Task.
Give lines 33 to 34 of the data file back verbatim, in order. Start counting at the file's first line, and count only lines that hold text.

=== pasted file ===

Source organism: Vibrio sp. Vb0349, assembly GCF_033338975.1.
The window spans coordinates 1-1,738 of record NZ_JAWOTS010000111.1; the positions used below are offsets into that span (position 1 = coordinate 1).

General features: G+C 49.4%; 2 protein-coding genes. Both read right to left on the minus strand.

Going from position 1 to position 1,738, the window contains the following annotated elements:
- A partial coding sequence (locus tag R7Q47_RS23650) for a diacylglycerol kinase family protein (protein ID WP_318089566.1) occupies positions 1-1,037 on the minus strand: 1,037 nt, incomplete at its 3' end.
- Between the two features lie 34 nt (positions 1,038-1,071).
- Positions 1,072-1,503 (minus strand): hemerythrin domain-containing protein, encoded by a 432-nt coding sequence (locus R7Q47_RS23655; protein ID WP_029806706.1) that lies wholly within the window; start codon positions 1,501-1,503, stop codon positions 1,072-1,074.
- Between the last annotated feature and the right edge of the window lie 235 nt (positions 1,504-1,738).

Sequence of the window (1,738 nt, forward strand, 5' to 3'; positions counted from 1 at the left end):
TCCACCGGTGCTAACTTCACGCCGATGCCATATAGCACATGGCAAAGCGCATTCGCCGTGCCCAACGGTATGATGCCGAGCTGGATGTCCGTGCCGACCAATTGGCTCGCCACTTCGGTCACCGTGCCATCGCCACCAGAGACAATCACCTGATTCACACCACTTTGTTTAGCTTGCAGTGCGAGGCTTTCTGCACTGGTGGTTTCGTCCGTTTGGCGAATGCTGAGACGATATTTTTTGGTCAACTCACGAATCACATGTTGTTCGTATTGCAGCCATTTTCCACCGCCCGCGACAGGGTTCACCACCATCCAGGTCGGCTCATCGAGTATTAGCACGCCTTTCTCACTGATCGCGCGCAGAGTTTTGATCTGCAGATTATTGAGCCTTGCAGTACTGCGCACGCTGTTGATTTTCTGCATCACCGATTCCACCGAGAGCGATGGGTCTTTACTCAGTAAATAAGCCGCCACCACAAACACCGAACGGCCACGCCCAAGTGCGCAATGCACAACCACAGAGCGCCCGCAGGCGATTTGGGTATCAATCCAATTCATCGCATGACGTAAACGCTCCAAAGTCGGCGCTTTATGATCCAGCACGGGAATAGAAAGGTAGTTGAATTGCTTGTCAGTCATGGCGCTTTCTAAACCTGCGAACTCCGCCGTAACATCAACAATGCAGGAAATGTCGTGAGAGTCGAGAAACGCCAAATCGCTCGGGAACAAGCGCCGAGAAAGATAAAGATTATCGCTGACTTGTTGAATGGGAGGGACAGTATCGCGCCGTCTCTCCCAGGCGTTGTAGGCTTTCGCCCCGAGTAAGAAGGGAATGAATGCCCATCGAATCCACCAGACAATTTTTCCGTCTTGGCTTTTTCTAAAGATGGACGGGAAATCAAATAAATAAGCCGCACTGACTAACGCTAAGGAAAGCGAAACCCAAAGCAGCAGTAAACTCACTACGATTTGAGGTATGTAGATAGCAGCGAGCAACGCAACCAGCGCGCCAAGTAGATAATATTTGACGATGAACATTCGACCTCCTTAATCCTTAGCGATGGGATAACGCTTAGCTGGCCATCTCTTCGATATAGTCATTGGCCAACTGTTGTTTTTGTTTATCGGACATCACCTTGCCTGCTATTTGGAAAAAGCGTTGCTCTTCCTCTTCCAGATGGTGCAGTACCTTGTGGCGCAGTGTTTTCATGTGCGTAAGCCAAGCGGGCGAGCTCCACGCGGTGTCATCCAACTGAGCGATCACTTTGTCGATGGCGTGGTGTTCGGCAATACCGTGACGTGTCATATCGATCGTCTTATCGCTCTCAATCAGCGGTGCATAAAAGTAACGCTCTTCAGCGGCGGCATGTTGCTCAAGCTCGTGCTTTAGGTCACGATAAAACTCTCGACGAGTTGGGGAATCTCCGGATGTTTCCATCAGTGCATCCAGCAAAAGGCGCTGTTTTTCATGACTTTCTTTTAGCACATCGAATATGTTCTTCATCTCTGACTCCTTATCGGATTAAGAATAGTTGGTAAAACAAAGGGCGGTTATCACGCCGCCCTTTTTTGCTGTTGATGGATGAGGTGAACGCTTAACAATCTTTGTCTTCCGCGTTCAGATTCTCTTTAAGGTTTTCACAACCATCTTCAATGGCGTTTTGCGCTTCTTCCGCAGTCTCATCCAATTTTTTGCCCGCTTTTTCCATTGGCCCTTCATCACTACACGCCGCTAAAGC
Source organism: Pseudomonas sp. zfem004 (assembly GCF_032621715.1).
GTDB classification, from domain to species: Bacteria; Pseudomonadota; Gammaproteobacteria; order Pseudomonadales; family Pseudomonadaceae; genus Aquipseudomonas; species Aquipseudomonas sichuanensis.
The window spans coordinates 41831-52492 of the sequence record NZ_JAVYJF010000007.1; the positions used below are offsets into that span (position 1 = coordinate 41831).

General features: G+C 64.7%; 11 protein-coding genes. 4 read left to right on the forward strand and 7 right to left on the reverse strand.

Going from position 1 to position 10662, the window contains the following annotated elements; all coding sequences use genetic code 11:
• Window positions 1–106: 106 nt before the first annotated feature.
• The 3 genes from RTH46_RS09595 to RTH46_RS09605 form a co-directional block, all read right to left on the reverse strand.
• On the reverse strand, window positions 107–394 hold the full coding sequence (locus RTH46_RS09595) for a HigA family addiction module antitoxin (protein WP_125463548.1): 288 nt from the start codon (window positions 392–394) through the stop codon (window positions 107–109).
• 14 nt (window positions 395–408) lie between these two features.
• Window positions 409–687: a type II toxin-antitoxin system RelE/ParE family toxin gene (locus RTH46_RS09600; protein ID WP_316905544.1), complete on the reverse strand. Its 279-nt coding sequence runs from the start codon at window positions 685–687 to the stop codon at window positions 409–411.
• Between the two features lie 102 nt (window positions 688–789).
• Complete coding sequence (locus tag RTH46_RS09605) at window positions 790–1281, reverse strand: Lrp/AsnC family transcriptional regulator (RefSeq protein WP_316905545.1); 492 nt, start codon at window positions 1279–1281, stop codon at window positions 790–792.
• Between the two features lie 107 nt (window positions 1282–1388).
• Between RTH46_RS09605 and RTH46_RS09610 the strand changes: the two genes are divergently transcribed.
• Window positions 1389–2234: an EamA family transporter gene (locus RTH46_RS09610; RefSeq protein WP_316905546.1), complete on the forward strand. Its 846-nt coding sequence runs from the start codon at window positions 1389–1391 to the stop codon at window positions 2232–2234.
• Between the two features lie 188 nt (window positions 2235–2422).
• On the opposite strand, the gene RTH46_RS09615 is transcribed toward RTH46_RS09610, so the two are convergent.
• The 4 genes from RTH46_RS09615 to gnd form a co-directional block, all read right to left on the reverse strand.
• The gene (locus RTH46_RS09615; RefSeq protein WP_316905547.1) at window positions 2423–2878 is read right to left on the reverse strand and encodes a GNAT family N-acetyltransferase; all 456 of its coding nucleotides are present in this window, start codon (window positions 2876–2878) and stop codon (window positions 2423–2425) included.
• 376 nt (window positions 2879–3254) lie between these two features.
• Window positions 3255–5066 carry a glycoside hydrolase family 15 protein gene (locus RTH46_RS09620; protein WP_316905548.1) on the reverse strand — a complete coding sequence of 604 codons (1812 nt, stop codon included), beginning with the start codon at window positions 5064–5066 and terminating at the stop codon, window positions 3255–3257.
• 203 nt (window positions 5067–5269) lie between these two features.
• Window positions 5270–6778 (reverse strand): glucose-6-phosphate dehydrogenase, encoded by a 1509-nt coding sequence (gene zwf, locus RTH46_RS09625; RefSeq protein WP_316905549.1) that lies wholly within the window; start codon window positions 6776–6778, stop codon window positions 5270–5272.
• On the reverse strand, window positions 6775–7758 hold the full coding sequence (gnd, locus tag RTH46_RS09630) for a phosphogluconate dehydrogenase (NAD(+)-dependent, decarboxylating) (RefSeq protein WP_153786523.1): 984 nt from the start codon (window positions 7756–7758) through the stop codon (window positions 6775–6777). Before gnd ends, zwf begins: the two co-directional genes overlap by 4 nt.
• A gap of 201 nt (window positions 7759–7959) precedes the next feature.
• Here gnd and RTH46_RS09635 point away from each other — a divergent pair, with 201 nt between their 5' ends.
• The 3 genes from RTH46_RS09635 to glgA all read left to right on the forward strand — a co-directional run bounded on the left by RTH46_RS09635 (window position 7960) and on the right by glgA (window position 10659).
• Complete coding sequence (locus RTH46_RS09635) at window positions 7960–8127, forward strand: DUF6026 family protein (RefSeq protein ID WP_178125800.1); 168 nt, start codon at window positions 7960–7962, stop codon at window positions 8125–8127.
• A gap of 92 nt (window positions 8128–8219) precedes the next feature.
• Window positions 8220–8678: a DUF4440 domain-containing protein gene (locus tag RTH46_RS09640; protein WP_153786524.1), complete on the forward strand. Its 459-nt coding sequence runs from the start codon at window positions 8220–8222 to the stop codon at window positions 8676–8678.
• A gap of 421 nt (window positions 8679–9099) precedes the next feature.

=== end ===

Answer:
• Window positions 5270–6778 (reverse strand): glucose-6-phosphate dehydrogenase, encoded by a 1509-nt coding sequence (gene zwf, locus RTH46_RS09625; RefSeq protein WP_316905549.1) that lies wholly within the window; start codon window positions 6776–6778, stop codon window positions 5270–5272.
• On the reverse strand, window positions 6775–7758 hold the full coding sequence (gnd, locus tag RTH46_RS09630) for a phosphogluconate dehydrogenase (NAD(+)-dependent, decarboxylating) (RefSeq protein WP_153786523.1): 984 nt from the start codon (window positions 7756–7758) through the stop codon (window positions 6775–6777). Before gnd ends, zwf begins: the two co-directional genes overlap by 4 nt.